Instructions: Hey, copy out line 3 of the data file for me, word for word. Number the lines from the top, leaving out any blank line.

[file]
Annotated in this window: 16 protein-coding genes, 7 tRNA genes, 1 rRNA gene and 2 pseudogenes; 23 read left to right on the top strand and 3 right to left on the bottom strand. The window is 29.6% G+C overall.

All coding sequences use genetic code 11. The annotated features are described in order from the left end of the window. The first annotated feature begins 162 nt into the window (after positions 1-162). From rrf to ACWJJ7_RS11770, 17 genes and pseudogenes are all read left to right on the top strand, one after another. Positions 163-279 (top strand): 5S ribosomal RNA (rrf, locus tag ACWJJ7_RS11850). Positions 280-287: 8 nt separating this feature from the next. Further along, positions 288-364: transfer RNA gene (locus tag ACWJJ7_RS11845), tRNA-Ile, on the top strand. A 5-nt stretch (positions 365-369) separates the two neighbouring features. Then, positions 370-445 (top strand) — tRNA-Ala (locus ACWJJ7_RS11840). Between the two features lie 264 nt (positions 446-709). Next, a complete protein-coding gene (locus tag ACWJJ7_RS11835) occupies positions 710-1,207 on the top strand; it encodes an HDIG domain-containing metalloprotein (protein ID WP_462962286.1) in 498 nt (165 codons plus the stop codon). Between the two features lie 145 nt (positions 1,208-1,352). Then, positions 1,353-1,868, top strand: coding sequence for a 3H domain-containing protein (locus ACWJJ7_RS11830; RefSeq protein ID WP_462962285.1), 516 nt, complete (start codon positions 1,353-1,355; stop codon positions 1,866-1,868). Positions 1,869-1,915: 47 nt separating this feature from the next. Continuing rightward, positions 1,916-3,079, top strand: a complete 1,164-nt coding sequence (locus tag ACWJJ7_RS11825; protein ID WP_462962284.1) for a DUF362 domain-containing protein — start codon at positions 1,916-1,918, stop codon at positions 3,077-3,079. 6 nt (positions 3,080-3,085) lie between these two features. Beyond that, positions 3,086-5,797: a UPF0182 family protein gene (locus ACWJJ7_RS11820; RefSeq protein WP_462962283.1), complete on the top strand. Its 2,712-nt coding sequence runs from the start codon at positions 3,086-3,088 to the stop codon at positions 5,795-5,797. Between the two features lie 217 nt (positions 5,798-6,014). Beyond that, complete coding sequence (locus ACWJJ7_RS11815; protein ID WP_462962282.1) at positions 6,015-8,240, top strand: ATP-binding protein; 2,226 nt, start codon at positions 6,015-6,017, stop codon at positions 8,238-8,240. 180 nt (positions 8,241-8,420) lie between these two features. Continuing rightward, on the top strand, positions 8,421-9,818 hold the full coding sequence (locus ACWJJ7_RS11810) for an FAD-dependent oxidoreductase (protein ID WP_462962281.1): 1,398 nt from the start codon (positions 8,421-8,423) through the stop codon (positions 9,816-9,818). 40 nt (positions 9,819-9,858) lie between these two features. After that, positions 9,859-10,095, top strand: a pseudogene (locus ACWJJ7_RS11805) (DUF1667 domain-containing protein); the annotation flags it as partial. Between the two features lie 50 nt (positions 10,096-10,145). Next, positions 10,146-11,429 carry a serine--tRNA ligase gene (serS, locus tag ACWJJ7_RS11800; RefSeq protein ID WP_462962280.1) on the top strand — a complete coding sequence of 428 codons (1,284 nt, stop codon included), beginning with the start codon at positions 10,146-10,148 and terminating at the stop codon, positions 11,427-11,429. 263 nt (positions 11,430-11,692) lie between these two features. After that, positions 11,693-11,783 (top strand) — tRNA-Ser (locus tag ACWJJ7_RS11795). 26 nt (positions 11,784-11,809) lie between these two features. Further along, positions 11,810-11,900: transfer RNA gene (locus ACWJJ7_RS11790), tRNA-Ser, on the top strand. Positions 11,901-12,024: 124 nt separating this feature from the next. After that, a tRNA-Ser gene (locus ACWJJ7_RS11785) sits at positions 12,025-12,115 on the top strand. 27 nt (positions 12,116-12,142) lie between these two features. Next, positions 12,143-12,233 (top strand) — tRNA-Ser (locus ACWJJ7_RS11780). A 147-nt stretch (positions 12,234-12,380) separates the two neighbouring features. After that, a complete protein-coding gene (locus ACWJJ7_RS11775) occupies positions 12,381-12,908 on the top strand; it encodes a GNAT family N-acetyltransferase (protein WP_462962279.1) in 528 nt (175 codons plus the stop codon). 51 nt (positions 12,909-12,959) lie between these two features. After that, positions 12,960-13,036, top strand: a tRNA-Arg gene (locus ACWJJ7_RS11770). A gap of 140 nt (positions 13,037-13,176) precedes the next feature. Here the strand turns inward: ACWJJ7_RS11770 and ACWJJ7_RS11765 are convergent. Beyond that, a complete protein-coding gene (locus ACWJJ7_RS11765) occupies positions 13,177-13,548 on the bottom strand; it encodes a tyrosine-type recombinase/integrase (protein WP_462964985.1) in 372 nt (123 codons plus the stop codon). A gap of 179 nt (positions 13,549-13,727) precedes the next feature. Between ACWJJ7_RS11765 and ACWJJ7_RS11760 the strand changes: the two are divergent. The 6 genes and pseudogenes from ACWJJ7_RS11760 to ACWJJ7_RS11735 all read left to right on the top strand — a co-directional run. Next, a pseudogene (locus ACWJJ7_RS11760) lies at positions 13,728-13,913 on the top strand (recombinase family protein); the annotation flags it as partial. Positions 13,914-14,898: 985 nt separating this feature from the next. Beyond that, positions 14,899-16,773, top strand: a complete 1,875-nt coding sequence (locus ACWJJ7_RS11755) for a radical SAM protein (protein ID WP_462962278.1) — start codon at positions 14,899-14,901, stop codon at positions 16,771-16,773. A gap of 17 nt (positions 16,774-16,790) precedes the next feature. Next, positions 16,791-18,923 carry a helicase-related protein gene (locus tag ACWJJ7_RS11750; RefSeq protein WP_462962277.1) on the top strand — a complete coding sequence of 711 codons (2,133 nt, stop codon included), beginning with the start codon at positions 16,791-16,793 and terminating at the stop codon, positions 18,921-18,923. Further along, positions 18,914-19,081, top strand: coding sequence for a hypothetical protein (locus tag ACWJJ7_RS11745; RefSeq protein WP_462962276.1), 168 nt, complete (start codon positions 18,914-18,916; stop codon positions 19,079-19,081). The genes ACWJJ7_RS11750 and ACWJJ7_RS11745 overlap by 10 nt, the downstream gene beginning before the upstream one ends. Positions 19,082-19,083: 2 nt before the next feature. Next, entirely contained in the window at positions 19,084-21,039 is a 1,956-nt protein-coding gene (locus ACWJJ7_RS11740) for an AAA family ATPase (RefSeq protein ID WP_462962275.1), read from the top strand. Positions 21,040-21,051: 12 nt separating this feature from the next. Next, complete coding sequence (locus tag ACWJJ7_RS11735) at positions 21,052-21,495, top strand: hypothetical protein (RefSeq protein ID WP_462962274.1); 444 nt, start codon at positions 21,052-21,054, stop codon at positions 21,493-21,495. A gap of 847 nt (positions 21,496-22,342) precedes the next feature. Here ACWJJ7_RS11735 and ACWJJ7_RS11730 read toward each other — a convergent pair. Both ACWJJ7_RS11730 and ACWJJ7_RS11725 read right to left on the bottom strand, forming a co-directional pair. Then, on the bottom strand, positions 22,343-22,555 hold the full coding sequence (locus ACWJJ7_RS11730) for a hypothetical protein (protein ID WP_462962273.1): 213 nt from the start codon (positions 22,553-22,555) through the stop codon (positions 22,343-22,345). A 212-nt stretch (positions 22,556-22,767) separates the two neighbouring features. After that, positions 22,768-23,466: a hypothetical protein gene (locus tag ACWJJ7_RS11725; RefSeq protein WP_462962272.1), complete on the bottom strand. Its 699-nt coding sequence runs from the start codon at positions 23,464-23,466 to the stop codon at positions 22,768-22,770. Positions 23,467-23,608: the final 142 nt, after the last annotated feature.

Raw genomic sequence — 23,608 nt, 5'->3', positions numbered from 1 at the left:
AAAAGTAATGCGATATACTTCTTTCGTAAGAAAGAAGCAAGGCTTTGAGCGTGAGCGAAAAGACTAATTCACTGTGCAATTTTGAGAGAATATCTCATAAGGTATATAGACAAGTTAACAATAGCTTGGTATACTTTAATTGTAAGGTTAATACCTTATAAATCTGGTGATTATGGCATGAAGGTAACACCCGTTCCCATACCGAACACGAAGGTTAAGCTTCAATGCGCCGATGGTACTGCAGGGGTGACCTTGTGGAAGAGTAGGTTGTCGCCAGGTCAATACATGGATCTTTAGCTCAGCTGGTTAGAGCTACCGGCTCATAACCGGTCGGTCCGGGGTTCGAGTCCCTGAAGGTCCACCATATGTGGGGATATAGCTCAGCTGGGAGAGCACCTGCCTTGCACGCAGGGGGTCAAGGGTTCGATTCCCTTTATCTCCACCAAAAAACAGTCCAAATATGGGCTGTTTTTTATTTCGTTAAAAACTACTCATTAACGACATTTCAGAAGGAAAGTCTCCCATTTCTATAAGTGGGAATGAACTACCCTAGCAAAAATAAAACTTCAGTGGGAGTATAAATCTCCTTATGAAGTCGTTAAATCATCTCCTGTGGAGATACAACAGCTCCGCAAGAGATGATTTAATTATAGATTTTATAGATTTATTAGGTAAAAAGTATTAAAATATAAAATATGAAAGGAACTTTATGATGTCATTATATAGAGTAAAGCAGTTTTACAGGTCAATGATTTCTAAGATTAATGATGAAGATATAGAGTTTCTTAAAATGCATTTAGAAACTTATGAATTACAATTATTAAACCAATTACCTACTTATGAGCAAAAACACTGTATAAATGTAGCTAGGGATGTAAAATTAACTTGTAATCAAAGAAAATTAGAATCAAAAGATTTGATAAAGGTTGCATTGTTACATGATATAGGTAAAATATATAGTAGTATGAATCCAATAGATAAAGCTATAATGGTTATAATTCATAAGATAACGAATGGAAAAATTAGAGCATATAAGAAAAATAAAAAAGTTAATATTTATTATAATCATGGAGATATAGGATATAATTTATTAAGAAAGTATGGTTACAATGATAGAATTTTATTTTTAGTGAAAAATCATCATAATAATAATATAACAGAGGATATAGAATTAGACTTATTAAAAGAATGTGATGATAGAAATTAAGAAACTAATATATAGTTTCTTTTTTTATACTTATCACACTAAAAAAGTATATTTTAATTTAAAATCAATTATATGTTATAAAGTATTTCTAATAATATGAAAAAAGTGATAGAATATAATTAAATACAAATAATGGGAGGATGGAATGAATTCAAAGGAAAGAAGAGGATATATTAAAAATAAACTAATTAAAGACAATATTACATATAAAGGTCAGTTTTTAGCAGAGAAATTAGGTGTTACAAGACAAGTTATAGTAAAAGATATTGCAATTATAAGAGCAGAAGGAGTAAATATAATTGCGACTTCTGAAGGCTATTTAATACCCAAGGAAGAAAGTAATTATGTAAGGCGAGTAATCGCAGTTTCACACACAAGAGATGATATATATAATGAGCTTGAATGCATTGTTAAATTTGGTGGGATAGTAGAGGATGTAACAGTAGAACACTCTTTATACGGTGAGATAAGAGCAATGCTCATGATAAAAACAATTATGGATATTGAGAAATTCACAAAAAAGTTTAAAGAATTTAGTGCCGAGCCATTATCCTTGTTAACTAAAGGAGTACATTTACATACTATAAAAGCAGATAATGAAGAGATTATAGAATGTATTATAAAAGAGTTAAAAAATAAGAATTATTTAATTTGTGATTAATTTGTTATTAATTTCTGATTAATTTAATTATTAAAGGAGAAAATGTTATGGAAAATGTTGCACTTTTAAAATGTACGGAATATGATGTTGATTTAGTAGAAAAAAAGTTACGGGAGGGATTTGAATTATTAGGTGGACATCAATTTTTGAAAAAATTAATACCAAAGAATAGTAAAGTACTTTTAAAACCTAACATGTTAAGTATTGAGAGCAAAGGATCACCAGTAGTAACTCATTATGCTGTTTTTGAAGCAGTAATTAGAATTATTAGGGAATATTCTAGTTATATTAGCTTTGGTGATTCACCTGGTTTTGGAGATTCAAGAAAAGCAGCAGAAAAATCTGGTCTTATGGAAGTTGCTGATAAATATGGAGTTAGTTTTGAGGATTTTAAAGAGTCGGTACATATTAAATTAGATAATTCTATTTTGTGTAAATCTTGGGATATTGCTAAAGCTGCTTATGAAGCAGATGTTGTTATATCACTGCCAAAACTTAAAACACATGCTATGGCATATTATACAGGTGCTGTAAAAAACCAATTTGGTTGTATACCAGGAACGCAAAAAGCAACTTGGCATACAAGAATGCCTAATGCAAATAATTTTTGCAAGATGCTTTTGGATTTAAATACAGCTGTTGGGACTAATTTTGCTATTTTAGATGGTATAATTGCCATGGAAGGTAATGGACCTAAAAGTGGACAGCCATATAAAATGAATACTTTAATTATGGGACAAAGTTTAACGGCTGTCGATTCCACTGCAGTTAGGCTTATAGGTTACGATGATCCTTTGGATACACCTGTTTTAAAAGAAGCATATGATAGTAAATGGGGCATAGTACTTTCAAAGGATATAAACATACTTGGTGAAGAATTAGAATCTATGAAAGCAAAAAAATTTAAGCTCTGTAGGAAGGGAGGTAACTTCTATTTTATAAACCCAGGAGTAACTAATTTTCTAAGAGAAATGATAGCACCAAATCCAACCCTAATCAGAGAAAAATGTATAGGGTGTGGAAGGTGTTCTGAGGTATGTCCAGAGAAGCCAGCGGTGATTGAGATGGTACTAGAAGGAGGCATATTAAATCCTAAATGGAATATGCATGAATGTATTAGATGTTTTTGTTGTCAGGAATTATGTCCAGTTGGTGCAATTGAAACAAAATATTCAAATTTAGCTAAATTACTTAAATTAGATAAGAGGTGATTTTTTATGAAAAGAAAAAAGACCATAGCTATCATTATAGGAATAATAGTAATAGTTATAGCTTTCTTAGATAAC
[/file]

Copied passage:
Raw genomic sequence — 23,608 nt, 5'->3', positions numbered from 1 at the left: